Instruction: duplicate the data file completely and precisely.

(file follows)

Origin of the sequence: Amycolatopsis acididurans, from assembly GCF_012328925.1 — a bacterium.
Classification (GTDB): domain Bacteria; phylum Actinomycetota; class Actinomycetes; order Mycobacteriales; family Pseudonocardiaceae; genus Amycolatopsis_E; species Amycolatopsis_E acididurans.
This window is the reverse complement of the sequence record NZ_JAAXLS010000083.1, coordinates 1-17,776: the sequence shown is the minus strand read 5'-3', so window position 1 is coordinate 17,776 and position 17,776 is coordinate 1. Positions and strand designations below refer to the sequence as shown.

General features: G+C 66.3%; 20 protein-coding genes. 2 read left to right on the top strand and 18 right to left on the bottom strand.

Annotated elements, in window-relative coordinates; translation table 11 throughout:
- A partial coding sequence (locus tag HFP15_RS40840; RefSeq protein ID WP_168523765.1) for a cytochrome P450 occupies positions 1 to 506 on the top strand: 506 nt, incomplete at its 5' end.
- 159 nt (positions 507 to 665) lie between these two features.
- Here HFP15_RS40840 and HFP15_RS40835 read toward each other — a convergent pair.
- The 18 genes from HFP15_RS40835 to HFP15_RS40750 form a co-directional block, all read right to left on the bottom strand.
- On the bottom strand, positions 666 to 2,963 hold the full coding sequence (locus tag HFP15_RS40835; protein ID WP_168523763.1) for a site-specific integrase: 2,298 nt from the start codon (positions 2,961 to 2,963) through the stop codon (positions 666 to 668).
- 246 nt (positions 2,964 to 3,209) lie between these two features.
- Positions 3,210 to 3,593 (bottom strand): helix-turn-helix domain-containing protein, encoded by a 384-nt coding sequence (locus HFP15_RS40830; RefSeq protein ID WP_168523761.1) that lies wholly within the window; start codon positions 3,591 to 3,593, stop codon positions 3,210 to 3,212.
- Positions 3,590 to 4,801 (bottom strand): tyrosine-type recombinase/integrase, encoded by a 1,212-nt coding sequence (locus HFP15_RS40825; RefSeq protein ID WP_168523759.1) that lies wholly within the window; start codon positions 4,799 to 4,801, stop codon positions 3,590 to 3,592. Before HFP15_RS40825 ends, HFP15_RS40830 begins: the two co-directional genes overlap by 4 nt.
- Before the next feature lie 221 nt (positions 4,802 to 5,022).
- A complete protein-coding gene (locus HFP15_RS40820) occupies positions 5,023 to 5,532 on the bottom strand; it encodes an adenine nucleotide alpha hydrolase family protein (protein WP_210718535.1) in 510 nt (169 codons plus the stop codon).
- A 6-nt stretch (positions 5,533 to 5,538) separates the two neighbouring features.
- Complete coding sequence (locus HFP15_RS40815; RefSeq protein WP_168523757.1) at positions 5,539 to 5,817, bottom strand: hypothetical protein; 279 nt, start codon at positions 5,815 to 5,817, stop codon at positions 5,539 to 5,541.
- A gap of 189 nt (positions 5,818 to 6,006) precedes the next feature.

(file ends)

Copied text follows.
Origin of the sequence: Amycolatopsis acididurans, from assembly GCF_012328925.1 — a bacterium.
Classification (GTDB): domain Bacteria; phylum Actinomycetota; class Actinomycetes; order Mycobacteriales; family Pseudonocardiaceae; genus Amycolatopsis_E; species Amycolatopsis_E acididurans.
This window is the reverse complement of the sequence record NZ_JAAXLS010000083.1, coordinates 1-17,776: the sequence shown is the minus strand read 5'-3', so window position 1 is coordinate 17,776 and position 17,776 is coordinate 1. Positions and strand designations below refer to the sequence as shown.

General features: G+C 66.3%; 20 protein-coding genes. 2 read left to right on the top strand and 18 right to left on the bottom strand.

Annotated elements, in window-relative coordinates; translation table 11 throughout:
- A partial coding sequence (locus tag HFP15_RS40840; RefSeq protein ID WP_168523765.1) for a cytochrome P450 occupies positions 1 to 506 on the top strand: 506 nt, incomplete at its 5' end.
- 159 nt (positions 507 to 665) lie between these two features.
- Here HFP15_RS40840 and HFP15_RS40835 read toward each other — a convergent pair.
- The 18 genes from HFP15_RS40835 to HFP15_RS40750 form a co-directional block, all read right to left on the bottom strand.
- On the bottom strand, positions 666 to 2,963 hold the full coding sequence (locus tag HFP15_RS40835; protein ID WP_168523763.1) for a site-specific integrase: 2,298 nt from the start codon (positions 2,961 to 2,963) through the stop codon (positions 666 to 668).
- 246 nt (positions 2,964 to 3,209) lie between these two features.
- Positions 3,210 to 3,593 (bottom strand): helix-turn-helix domain-containing protein, encoded by a 384-nt coding sequence (locus HFP15_RS40830; RefSeq protein ID WP_168523761.1) that lies wholly within the window; start codon positions 3,591 to 3,593, stop codon positions 3,210 to 3,212.
- Positions 3,590 to 4,801 (bottom strand): tyrosine-type recombinase/integrase, encoded by a 1,212-nt coding sequence (locus HFP15_RS40825; RefSeq protein ID WP_168523759.1) that lies wholly within the window; start codon positions 4,799 to 4,801, stop codon positions 3,590 to 3,592. Before HFP15_RS40825 ends, HFP15_RS40830 begins: the two co-directional genes overlap by 4 nt.
- Before the next feature lie 221 nt (positions 4,802 to 5,022).
- A complete protein-coding gene (locus HFP15_RS40820) occupies positions 5,023 to 5,532 on the bottom strand; it encodes an adenine nucleotide alpha hydrolase family protein (protein WP_210718535.1) in 510 nt (169 codons plus the stop codon).
- A 6-nt stretch (positions 5,533 to 5,538) separates the two neighbouring features.
- Complete coding sequence (locus HFP15_RS40815; RefSeq protein WP_168523757.1) at positions 5,539 to 5,817, bottom strand: hypothetical protein; 279 nt, start codon at positions 5,815 to 5,817, stop codon at positions 5,539 to 5,541.
- A gap of 189 nt (positions 5,818 to 6,006) precedes the next feature.